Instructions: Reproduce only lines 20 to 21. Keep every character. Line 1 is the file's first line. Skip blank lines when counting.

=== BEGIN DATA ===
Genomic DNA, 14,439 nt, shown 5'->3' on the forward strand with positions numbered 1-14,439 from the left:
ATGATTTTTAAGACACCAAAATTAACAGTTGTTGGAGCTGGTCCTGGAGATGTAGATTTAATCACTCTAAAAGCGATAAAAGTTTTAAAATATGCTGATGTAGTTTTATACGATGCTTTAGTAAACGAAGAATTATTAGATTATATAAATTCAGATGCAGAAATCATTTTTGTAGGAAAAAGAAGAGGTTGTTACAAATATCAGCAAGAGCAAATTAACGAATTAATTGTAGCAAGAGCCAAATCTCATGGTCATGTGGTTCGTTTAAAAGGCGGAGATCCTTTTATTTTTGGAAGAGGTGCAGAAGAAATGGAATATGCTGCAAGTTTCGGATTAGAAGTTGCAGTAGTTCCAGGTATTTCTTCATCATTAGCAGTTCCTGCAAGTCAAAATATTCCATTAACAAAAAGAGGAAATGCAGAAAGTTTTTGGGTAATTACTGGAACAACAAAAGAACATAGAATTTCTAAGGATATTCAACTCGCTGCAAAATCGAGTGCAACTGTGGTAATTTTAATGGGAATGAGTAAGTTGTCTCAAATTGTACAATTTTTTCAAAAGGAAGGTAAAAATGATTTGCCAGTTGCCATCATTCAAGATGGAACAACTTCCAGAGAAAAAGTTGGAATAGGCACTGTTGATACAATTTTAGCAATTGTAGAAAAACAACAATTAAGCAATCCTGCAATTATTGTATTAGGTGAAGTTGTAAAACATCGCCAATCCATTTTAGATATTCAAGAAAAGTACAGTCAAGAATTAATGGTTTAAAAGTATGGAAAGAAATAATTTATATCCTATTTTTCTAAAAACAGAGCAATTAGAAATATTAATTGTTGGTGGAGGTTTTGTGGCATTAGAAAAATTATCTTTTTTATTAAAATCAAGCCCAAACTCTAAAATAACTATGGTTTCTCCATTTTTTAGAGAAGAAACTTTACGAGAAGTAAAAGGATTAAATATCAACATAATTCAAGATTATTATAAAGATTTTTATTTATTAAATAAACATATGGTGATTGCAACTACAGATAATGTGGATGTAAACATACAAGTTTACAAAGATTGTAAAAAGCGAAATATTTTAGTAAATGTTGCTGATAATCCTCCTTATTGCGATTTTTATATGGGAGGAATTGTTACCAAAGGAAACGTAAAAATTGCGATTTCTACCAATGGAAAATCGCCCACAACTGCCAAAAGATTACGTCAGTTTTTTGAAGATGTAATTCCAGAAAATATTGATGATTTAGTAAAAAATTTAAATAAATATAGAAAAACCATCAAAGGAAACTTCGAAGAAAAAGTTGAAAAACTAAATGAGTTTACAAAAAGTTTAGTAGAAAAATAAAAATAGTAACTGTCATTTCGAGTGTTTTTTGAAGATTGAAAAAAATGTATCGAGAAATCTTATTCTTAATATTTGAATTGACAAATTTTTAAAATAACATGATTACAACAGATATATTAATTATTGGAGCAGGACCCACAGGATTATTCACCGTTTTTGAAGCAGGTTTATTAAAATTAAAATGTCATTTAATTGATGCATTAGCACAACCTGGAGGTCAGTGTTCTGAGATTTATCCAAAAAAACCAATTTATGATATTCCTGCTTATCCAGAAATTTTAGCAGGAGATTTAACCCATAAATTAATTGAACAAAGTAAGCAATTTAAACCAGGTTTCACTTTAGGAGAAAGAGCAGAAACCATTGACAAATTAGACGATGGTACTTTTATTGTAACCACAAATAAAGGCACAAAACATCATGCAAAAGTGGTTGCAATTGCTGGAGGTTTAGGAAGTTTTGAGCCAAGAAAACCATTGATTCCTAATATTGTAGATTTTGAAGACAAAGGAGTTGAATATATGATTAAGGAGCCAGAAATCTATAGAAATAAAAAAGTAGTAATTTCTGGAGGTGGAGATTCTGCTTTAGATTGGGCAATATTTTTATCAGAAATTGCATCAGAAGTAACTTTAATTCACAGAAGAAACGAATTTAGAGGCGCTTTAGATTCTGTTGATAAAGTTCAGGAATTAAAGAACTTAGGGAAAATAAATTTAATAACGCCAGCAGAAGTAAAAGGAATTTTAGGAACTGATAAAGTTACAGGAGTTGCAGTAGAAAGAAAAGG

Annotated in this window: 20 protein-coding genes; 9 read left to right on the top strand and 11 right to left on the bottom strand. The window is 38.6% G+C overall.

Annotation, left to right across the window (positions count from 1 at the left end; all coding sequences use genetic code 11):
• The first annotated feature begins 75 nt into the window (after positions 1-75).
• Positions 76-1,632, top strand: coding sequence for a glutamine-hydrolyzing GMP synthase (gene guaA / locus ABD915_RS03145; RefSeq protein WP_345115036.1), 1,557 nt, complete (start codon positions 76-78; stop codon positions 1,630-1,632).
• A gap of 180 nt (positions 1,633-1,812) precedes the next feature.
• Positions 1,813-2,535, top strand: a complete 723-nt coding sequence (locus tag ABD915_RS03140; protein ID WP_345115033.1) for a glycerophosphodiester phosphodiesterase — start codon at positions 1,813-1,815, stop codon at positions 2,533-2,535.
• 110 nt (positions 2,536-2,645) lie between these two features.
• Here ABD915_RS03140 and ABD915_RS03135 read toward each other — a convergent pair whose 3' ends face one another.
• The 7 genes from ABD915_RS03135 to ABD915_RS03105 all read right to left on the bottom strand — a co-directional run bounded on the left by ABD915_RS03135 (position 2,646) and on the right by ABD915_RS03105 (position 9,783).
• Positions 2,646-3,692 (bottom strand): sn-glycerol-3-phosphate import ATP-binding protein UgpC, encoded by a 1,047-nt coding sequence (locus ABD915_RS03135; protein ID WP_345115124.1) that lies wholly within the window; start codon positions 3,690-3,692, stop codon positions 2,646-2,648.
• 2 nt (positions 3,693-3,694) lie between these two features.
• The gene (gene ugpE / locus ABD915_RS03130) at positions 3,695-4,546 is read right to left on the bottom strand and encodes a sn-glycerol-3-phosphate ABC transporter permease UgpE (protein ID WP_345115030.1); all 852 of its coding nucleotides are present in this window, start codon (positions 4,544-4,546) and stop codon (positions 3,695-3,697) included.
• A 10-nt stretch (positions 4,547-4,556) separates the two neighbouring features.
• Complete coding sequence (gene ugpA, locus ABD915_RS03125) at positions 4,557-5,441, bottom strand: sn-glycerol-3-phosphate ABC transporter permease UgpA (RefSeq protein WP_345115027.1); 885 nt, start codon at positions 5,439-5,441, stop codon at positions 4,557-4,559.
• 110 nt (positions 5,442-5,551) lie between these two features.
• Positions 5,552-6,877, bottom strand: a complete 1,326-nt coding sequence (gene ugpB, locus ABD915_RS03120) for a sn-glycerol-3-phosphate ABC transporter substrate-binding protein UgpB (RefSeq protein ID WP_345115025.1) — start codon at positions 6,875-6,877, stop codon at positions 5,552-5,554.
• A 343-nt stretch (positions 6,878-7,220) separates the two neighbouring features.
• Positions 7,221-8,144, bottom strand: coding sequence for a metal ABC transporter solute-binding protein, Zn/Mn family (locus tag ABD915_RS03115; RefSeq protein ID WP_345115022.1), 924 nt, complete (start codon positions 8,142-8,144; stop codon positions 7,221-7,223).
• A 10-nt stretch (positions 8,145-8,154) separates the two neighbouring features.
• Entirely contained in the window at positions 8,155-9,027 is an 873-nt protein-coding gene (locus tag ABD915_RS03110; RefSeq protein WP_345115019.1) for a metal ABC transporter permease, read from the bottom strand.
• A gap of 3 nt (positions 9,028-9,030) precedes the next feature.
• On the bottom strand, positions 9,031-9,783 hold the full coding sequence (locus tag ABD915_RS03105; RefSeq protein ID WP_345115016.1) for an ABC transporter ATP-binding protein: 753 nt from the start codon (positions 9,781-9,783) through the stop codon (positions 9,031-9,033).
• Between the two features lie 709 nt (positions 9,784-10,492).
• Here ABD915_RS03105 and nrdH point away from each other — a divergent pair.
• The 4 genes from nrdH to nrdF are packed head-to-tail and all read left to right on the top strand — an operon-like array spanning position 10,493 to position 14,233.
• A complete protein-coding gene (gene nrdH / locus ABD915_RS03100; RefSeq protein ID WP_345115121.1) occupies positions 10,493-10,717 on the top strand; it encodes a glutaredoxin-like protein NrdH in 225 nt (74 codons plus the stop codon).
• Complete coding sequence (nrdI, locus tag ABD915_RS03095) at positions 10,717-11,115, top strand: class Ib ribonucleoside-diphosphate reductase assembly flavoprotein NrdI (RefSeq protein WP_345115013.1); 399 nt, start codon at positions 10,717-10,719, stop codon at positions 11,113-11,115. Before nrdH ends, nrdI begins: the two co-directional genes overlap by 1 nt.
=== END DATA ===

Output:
• Positions 7,221-8,144, bottom strand: coding sequence for a metal ABC transporter solute-binding protein, Zn/Mn family (locus tag ABD915_RS03115; RefSeq protein ID WP_345115022.1), 924 nt, complete (start codon positions 8,142-8,144; stop codon positions 7,221-7,223).
• A 10-nt stretch (positions 8,145-8,154) separates the two neighbouring features.